Who will be victorious?
Lee Marsh | Friday, November 19, 2010
The Notre Dame-Army game has an unparalleled history.
In 1913, unknown Notre Dame made news when it defeated powerhouse Army 35-13 with the forward pass, a little used gimmick perfected by quarterback Gus Dorais and his wide receiver Knute Rockne. Working as lifeguards at Cedar Point the previous summer, the two developed their new offense on the sands of Ohio’s northern shores. A key play was a long touchdown pass to Rockne, who had been faking a leg injury until the Army defense neglected to cover him altogether.
In 1924, against a blue-gray October sky, celebrity sportswriter Grantland Rice penned his famous lines about Notre Dame’s defeat of Army behind an illustrious backfield — Stuhldreher, Miller, Crowley and Layden. These Four Horsemen led the team to the school’s first national championship. The $52,000 prize from the 1925 Rose Bowl, Notre Dame’s first bowl appearance, paid for the construction of Dillon Hall. The Irish’s trip to the West Coast led to the beginning of a rivalry with USC.
In 1928, Notre Dame and Army were tied 0-0 at halftime. The team was having a down year and coach Knute Rockne sensed a need for motivation. He told his players the story of the greatest player he ever coached, who’s life was cut short by a tragic case of pneumonia. The Irish returned to the field determined to win one for the Gipper, and held off a last minute drive from the Cadets to preserve a 12-6 victory.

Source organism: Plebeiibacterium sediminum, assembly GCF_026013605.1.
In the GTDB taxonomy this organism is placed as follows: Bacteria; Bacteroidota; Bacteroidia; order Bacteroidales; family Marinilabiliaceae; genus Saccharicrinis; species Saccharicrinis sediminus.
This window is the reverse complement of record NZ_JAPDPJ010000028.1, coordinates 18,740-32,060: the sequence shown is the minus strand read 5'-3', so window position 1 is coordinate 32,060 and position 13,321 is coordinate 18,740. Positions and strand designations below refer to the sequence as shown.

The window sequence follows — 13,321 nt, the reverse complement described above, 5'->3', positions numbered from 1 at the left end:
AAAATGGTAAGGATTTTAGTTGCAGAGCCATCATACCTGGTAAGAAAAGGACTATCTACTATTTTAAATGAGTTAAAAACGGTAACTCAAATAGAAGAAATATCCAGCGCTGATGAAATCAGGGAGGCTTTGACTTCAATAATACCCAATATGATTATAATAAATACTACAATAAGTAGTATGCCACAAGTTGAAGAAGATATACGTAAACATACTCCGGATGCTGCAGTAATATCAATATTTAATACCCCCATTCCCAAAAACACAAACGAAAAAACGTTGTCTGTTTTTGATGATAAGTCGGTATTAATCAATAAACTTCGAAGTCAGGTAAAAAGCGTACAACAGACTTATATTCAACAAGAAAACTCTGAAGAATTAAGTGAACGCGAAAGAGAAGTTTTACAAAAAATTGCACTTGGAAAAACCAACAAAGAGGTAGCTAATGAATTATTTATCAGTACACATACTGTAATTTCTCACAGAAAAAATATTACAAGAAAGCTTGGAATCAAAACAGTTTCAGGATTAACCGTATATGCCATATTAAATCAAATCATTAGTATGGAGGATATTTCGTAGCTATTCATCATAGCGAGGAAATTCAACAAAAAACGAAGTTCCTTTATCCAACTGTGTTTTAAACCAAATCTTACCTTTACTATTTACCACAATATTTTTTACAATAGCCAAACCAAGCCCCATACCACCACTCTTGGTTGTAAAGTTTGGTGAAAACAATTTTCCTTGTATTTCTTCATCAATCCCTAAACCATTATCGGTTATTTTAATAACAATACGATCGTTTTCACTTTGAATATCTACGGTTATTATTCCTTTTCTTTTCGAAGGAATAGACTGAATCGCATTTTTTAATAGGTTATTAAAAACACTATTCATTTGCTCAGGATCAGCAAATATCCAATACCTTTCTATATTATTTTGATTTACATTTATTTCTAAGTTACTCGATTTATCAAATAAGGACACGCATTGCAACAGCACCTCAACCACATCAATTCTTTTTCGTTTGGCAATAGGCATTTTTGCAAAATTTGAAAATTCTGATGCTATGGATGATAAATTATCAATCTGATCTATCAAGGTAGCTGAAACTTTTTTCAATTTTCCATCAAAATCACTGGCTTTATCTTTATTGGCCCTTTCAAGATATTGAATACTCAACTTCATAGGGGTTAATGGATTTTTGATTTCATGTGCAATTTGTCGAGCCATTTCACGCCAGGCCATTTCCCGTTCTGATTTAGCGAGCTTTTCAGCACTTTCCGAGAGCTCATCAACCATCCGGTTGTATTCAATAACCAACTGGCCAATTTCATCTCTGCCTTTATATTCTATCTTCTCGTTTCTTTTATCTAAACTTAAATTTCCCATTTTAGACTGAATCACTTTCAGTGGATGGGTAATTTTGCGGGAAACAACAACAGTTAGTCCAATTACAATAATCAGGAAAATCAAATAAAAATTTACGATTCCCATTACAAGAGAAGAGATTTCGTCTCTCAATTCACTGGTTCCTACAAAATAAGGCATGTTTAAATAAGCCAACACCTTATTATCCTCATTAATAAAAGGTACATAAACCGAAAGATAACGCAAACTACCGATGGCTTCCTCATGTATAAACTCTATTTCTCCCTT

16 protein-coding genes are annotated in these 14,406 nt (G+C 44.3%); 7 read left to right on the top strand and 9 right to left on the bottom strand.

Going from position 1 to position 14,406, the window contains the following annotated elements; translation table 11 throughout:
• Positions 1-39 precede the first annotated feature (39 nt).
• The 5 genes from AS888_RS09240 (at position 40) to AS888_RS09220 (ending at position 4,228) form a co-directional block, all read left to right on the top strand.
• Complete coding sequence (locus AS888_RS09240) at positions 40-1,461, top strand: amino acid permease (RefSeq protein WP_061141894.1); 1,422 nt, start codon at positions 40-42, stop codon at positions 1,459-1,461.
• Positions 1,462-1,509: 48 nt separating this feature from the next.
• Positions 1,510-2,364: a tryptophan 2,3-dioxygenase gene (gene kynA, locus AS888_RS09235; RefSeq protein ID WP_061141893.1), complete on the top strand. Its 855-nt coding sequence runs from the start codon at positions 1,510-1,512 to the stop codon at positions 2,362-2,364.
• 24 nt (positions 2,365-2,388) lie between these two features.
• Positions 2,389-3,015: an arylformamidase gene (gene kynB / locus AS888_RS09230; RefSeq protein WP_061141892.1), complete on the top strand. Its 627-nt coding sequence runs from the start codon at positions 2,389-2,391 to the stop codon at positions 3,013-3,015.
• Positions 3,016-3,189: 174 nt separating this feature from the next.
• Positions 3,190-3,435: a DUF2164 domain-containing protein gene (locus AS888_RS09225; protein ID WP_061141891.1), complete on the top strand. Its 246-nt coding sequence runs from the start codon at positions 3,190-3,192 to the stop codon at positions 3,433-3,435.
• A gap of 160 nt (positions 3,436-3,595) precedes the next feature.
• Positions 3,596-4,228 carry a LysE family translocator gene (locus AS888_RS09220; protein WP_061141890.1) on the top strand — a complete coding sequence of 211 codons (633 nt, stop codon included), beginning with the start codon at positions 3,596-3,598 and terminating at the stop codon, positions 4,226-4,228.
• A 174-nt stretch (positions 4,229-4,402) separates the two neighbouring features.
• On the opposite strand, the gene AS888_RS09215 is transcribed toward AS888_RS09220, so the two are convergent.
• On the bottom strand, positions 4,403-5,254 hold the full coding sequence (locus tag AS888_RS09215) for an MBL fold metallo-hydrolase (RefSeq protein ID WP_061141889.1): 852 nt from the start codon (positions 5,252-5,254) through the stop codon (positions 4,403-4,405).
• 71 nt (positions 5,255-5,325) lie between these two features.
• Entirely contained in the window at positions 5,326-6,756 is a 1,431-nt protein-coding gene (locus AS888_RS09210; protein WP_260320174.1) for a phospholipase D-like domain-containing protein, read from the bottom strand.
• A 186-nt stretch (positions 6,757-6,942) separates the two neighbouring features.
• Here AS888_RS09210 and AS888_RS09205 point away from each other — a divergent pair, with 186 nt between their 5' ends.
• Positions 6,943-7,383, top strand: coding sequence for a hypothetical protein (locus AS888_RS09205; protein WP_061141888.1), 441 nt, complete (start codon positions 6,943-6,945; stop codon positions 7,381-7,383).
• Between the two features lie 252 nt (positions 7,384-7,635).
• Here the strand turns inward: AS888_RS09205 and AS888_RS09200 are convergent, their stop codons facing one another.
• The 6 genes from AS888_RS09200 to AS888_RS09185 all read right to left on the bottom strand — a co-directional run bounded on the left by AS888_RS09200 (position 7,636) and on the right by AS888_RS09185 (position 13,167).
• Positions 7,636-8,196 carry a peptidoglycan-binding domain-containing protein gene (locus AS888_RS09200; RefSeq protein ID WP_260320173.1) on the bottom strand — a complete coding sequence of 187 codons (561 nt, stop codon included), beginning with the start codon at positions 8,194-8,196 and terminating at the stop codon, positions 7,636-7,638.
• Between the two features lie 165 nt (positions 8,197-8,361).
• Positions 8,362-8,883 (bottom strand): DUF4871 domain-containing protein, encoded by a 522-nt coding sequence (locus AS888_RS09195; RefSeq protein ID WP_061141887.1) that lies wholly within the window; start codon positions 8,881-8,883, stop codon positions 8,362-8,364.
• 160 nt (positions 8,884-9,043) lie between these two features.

In 1944 and 1945, Notre Dame lost to Army by a combined score of 107-0. Most of the stars of the 1943 Irish national championship team had enlisted in the military and were fighting overseas. Even Hall of Fame coach Frank Leahy joined the war effort, temporarily leaving his position to serve in the Navy. The younger players left behind struggled against the Cadets, but with the Allied victory in late 1945, a loaded 1946 roster returned bent on payback.
In 1946, No. 2 Notre Dame met No. 1 Army in Yankee Stadium in a “game of the century.” The matchup featured eight players who would be named All-Americans that season, as well as eventual Heisman Trophy winners Doc “Mr. Inside” Blanchard (Army), Glenn “Mr. Outside” Davis (Army) and Notre Dame’s Johnny Lujack. Lujack, the legendary T-formation quarterback, actually made the most famous play of his career on defense, toe-tackling Blanchard near the end zone to preserve a 0-0 tie. Coach Leahy wanted a touchdown so bad that he passed up a sure game-winning field goal chance — a decision that haunted him the rest of his career. Nonetheless, Notre Dame was voted No. 1 in the polls at the conclusion of the season, the school’s fifth national title. No meeting between Notre Dame and Army had ever meant so much — and none has compared since. With all their history on the line, the teams played to a scoreless tie.
It’s 2010, and this Saturday the Fighting Irish and the Cadets meet again in Yankee Stadium. Is it the powerhouse matchup of ‘46? No, it’s not. Will the game played on the field reach the heights of the postwar classic? It probably won’t. But this is two of history’s biggest names on the biggest stage. This is Notre Dame vs. Army. This is college football.
Class of 2010